Ontario College of Trades enforcement activities to replace Ministry of Labour effortsCanadian Contractor Capacity
The Ontario College of Trades has talked a lot about how it will go after unlicensed contractors. Well, the Ministry of Labour used to be responsible for credential-checking, via its 140 construction inspectors. Now it will get out of that activity.
By April 8 of next year, the Ontario Ministry of Labour will no longer check contractor credentials – such as asking to see Certificates of Qualification and other licensing papers. That task will by then have been passed to the brand new Ontario College of Trades.
Some industry observers are questioning how the Ontario College of Trades can claim to be bringing a new broom to sweep away unlicensed tradespeople in our industry, when the Ontario Ministry of Labour was already doing that with 140 construction inspectors (out of a total Ministry of Labour inspector force of more than 400). Those inspectors went onto job sites to check for safety and working conditions violations, but they would also check papers. The Ontario College of Trades has, at last report, hired 20 enforcement officers.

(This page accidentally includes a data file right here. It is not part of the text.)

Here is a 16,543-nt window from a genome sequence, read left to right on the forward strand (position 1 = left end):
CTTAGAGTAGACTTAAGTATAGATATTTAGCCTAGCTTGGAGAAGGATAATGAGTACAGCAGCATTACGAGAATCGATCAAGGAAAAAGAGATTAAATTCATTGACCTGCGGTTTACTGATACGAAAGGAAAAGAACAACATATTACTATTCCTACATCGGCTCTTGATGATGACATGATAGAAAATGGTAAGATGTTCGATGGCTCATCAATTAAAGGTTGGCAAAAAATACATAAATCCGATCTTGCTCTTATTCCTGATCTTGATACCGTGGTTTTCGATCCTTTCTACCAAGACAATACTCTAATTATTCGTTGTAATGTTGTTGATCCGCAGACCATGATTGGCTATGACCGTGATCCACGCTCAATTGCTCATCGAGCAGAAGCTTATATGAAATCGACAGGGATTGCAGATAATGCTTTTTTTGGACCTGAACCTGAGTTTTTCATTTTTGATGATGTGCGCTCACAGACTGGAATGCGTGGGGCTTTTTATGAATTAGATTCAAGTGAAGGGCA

“The one-year transition period will allow the Ontario College of Trades to build its broader enforcement capacity,” says Matt Blajer, a spokesperson for the Ministry of Labour. It will need to build that capacity considerably to come even close to the field force that the Ministry of Labour was operating with. The College has said that it will reach 120 enforcement officers over time.
Enforcement and regulation is what the Ontario College of Trades is largely concerned with. It will teach no courses and train no workers. It is an almost purely regulatory body.
The College has claimed that it will promote the trades to young people. Yet older workers in “voluntary” trades will not be forced to join the College, while new apprentices and journeypersons, even if they are in “voluntary” trades, will have to join.
They, and workers of all ages in “mandatory” trades, will have to pay $120 fees to belong to the College. Many contractors have already received these invoices. The College is expected to raise millions of dollars through these invoices to support its enforcement activities and pay for its Bay Street headquarters.
Under the Ontario College of Trades Act, the College has the power to make it illegal for contractors to work, in licensed trades, if they don’t pay up.
In our industry, with more categories of trades being added to the “mandatory trades” list over time, the following trades must pay to join the College:
– HVAC trades
– Sheet metal workers